A confession

It’s very easy to give in to the idea that the perceived problems in my life are, in fact, real problems. What they really are, in my first-world, comfortable middle class life, are annoyances. You know the ones, the dog poops on the rug or the husband travels too much or we do battle with the kids over dinner each night. They are something to talk about over lunch with a girlfriend.

What we don’t always talk about are the down and dirty, nitty gritty bits of life. The stuff that real problems are made of, like pride or jealousy. We don’t reveal that hidden in the dark corners of our hearts, we let judgement hold court and gossip feed our souls.We don’t tell each other that our acts of service are really just self serving, or that we nearly choke on the harsh words that trip and fall so easily from our tongues.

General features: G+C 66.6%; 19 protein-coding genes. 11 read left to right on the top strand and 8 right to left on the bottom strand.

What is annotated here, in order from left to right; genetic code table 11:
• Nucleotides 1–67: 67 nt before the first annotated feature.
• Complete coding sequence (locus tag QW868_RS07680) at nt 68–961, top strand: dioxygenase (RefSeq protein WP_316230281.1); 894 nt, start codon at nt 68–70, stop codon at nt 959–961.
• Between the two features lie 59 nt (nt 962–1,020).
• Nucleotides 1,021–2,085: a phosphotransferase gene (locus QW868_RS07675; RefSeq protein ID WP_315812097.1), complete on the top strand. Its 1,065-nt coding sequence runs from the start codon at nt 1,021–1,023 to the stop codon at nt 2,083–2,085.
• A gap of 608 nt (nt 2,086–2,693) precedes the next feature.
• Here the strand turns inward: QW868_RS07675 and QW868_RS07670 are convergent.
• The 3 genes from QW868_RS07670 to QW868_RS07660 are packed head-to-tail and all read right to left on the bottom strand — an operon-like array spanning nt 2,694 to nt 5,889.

We hide that we are all Adam. We are crumbling cathedrals, grasping for grace as though it would slip through our fissures and cracks.

If we were to go to lunch today, I would tell you this; my dog poops on the rug, and too often I speak sharply to my kids. I like it best when my needs come first. I think my husband travels too much, and I am jealous of other’s success. And in this world of virtual realities, where everything seems all beauty and no mess, I am a crumbling cathedral, one that is being rebuilt daily by God’s grace.

Some of the cracks remain, but I hope that the dark and broken places would be where the light of Christ most clearly shines through.